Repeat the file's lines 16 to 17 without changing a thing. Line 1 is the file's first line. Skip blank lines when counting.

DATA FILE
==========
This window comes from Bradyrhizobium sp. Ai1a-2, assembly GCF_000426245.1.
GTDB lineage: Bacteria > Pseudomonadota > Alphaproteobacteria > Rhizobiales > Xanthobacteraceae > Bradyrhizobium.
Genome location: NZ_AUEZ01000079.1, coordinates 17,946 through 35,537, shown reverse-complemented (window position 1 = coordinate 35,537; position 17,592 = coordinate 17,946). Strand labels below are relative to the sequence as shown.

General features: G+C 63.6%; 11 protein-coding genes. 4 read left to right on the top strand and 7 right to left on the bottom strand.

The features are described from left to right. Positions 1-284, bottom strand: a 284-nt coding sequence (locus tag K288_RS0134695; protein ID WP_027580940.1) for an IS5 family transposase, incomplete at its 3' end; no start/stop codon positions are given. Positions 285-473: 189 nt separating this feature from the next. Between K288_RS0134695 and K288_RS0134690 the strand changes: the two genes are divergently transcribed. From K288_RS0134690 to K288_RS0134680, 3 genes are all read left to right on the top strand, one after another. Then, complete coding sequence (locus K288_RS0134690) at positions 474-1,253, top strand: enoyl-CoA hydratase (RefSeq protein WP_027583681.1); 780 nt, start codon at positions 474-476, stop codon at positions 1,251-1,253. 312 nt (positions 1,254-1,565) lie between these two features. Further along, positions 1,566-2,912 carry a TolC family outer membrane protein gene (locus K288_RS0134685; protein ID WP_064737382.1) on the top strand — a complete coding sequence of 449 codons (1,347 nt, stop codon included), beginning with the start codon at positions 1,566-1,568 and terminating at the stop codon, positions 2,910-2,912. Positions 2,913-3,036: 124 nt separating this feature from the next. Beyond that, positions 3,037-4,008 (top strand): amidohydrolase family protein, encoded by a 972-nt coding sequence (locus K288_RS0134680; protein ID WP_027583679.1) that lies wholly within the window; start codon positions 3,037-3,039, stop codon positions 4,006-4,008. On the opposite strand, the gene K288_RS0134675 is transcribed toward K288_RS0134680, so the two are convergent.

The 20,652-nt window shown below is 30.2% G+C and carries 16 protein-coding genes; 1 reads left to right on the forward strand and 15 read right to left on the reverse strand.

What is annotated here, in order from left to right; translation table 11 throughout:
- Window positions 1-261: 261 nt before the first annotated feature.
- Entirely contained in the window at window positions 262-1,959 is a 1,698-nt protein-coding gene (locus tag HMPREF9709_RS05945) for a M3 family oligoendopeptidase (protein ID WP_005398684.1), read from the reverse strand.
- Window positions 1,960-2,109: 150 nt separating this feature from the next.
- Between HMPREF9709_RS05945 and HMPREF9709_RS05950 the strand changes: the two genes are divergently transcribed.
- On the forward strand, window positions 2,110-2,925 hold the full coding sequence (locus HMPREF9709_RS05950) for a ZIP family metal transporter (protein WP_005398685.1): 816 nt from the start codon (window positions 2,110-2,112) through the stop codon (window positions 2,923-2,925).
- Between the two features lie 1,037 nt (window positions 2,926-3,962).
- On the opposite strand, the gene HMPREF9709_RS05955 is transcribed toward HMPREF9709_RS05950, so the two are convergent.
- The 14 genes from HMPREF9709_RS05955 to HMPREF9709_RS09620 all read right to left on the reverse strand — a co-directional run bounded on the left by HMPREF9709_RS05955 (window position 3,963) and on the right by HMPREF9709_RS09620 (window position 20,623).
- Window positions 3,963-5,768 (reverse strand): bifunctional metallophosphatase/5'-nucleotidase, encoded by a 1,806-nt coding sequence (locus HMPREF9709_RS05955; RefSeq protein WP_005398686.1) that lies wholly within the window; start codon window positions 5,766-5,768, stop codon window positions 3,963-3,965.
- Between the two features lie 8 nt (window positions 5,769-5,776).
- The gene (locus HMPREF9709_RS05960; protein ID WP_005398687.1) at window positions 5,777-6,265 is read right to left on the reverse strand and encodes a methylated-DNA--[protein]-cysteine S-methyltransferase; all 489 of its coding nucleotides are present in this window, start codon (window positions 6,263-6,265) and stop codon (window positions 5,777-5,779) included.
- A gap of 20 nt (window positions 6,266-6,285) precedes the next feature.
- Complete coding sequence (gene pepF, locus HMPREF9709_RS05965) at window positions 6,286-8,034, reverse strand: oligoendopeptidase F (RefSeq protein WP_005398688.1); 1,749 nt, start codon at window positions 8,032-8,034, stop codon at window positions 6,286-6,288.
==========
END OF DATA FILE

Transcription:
- Window positions 3,963-5,768 (reverse strand): bifunctional metallophosphatase/5'-nucleotidase, encoded by a 1,806-nt coding sequence (locus HMPREF9709_RS05955; RefSeq protein WP_005398686.1) that lies wholly within the window; start codon window positions 5,766-5,768, stop codon window positions 3,963-3,965.
- Between the two features lie 8 nt (window positions 5,769-5,776).